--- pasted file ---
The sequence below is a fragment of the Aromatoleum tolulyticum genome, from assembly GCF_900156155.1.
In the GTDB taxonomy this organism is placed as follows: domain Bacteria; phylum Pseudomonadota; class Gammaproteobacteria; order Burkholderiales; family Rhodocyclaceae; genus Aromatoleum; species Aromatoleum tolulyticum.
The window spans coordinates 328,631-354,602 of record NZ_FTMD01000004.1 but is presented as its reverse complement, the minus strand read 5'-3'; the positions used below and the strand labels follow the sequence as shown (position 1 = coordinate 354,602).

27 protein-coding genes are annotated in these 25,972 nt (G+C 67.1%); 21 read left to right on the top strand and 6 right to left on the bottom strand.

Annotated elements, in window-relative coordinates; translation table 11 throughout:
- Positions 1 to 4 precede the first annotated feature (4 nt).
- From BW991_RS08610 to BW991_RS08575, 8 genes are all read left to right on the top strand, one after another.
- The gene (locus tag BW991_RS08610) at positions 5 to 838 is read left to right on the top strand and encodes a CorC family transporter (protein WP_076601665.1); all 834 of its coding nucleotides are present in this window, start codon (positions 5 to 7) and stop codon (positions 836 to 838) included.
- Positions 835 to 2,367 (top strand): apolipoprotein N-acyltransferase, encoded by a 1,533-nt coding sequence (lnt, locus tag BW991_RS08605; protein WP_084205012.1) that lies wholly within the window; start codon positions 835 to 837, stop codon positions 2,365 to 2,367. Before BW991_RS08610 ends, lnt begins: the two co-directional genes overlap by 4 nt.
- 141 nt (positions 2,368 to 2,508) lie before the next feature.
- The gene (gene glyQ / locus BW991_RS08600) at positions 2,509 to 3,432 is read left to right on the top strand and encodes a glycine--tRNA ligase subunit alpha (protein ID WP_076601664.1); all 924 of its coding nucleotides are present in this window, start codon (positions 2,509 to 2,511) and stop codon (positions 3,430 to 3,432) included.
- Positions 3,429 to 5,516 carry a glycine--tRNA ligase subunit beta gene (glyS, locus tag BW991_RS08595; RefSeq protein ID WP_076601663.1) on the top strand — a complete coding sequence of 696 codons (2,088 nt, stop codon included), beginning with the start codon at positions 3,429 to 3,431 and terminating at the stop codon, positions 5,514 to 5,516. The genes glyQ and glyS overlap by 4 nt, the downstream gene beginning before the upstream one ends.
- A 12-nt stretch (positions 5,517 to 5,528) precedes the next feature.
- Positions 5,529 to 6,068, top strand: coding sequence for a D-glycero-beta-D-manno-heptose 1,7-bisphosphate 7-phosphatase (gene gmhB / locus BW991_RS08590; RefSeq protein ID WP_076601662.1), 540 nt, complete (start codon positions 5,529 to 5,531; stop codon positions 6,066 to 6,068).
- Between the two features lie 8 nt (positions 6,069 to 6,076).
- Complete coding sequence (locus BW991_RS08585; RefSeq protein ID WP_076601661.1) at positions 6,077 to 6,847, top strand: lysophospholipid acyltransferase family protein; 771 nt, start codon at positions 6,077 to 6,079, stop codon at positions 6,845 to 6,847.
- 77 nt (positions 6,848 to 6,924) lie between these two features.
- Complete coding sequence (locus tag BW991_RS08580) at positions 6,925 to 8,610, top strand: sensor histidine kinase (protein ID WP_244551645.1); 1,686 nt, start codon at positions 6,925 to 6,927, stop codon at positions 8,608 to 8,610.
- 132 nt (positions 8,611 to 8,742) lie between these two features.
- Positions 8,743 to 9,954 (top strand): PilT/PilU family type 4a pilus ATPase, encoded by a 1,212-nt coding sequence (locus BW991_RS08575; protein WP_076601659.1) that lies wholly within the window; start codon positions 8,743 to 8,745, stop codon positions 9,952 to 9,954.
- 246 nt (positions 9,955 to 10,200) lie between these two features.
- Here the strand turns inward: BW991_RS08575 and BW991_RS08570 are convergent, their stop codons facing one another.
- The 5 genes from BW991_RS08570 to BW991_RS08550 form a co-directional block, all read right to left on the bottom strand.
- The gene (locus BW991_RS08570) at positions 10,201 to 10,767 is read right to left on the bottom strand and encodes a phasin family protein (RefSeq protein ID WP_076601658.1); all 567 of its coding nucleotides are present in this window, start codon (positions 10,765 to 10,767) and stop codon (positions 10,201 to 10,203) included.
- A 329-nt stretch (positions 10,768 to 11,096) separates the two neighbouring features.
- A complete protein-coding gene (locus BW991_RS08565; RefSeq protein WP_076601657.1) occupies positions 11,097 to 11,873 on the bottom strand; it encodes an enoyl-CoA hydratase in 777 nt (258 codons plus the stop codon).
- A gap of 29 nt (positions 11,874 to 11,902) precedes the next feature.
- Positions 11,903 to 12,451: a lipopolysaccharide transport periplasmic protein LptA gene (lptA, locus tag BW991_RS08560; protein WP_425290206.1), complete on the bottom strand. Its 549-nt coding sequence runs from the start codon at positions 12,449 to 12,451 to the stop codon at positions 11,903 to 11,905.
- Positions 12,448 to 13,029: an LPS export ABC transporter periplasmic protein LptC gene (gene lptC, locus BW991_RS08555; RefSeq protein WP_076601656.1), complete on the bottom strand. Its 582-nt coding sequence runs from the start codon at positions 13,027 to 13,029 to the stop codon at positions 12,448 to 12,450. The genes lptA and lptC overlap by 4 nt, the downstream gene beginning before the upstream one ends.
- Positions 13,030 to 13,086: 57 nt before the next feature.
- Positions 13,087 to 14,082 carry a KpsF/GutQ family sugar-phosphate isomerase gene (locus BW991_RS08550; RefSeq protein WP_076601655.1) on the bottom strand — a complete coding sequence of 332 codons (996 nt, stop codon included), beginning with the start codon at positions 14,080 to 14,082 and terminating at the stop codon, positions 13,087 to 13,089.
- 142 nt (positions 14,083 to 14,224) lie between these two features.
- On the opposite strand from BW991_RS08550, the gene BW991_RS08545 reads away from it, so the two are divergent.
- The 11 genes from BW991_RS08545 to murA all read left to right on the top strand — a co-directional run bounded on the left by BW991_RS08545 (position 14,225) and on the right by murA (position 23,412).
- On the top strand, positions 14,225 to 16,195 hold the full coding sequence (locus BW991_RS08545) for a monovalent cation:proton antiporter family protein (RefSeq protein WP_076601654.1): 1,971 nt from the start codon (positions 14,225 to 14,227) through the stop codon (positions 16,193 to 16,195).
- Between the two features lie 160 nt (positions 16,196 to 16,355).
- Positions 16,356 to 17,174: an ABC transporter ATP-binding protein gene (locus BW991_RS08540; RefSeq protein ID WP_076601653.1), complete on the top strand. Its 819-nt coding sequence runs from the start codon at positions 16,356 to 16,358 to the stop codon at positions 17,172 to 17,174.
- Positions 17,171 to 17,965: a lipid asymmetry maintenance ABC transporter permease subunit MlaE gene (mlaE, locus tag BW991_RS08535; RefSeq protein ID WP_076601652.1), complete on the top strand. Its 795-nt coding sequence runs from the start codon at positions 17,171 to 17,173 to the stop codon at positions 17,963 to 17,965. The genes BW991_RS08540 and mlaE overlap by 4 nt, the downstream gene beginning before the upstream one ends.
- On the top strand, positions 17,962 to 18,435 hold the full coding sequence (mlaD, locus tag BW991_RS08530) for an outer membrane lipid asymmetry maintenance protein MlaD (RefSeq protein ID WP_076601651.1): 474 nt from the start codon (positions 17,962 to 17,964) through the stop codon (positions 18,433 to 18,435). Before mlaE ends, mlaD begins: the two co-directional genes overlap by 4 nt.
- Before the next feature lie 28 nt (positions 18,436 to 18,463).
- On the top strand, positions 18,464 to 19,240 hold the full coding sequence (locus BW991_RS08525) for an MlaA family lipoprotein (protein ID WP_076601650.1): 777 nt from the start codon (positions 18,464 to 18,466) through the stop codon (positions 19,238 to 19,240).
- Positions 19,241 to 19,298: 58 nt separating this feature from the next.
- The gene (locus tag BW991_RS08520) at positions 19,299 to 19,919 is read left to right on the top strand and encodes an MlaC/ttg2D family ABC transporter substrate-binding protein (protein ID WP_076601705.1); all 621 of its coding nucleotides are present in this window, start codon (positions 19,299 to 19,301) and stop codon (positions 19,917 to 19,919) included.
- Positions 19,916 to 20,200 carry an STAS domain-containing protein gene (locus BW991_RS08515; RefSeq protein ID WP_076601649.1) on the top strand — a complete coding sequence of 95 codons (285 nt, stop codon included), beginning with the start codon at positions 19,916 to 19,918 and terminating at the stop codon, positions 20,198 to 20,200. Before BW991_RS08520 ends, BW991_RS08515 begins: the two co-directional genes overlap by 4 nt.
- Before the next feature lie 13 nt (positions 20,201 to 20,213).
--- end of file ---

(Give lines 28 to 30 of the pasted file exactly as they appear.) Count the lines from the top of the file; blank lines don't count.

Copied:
- Positions 11,903 to 12,451: a lipopolysaccharide transport periplasmic protein LptA gene (lptA, locus tag BW991_RS08560; protein WP_425290206.1), complete on the bottom strand. Its 549-nt coding sequence runs from the start codon at positions 12,449 to 12,451 to the stop codon at positions 11,903 to 11,905.
- Positions 12,448 to 13,029: an LPS export ABC transporter periplasmic protein LptC gene (gene lptC, locus BW991_RS08555; RefSeq protein WP_076601656.1), complete on the bottom strand. Its 582-nt coding sequence runs from the start codon at positions 13,027 to 13,029 to the stop codon at positions 12,448 to 12,450. The genes lptA and lptC overlap by 4 nt, the downstream gene beginning before the upstream one ends.
- Positions 13,030 to 13,086: 57 nt before the next feature.